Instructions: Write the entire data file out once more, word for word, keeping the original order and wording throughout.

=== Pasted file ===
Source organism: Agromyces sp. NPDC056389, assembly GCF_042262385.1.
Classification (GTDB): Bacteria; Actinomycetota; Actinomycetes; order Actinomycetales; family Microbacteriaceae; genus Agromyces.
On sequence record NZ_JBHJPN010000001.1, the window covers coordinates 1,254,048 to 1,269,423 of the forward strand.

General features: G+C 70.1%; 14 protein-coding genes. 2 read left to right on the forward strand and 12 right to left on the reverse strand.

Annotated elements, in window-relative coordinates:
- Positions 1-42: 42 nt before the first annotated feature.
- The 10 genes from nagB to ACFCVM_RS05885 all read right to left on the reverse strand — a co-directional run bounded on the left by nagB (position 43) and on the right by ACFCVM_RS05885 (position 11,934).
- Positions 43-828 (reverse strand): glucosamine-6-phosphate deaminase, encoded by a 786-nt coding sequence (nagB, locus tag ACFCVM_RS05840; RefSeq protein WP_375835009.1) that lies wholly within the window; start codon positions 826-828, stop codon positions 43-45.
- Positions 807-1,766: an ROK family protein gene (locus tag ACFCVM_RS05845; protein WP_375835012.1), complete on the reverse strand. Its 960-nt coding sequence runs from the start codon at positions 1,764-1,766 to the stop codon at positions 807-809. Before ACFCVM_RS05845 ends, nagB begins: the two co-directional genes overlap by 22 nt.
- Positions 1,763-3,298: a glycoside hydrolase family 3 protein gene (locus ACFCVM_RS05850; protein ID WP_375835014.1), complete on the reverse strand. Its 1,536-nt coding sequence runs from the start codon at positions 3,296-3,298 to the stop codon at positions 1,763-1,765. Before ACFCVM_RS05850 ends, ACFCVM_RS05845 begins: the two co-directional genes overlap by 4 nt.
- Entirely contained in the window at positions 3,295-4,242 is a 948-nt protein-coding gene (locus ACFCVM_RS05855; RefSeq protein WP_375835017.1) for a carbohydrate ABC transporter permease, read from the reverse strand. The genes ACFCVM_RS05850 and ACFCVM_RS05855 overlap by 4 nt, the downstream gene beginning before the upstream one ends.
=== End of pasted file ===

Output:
Source organism: Agromyces sp. NPDC056389, assembly GCF_042262385.1.
Classification (GTDB): Bacteria; Actinomycetota; Actinomycetes; order Actinomycetales; family Microbacteriaceae; genus Agromyces.
On sequence record NZ_JBHJPN010000001.1, the window covers coordinates 1,254,048 to 1,269,423 of the forward strand.

General features: G+C 70.1%; 14 protein-coding genes. 2 read left to right on the forward strand and 12 right to left on the reverse strand.

Annotated elements, in window-relative coordinates:
- Positions 1-42: 42 nt before the first annotated feature.
- The 10 genes from nagB to ACFCVM_RS05885 all read right to left on the reverse strand — a co-directional run bounded on the left by nagB (position 43) and on the right by ACFCVM_RS05885 (position 11,934).
- Positions 43-828 (reverse strand): glucosamine-6-phosphate deaminase, encoded by a 786-nt coding sequence (nagB, locus tag ACFCVM_RS05840; RefSeq protein WP_375835009.1) that lies wholly within the window; start codon positions 826-828, stop codon positions 43-45.
- Positions 807-1,766: an ROK family protein gene (locus tag ACFCVM_RS05845; protein WP_375835012.1), complete on the reverse strand. Its 960-nt coding sequence runs from the start codon at positions 1,764-1,766 to the stop codon at positions 807-809. Before ACFCVM_RS05845 ends, nagB begins: the two co-directional genes overlap by 22 nt.
- Positions 1,763-3,298: a glycoside hydrolase family 3 protein gene (locus ACFCVM_RS05850; protein ID WP_375835014.1), complete on the reverse strand. Its 1,536-nt coding sequence runs from the start codon at positions 3,296-3,298 to the stop codon at positions 1,763-1,765. Before ACFCVM_RS05850 ends, ACFCVM_RS05845 begins: the two co-directional genes overlap by 4 nt.
- Entirely contained in the window at positions 3,295-4,242 is a 948-nt protein-coding gene (locus ACFCVM_RS05855; RefSeq protein WP_375835017.1) for a carbohydrate ABC transporter permease, read from the reverse strand. The genes ACFCVM_RS05850 and ACFCVM_RS05855 overlap by 4 nt, the downstream gene beginning before the upstream one ends.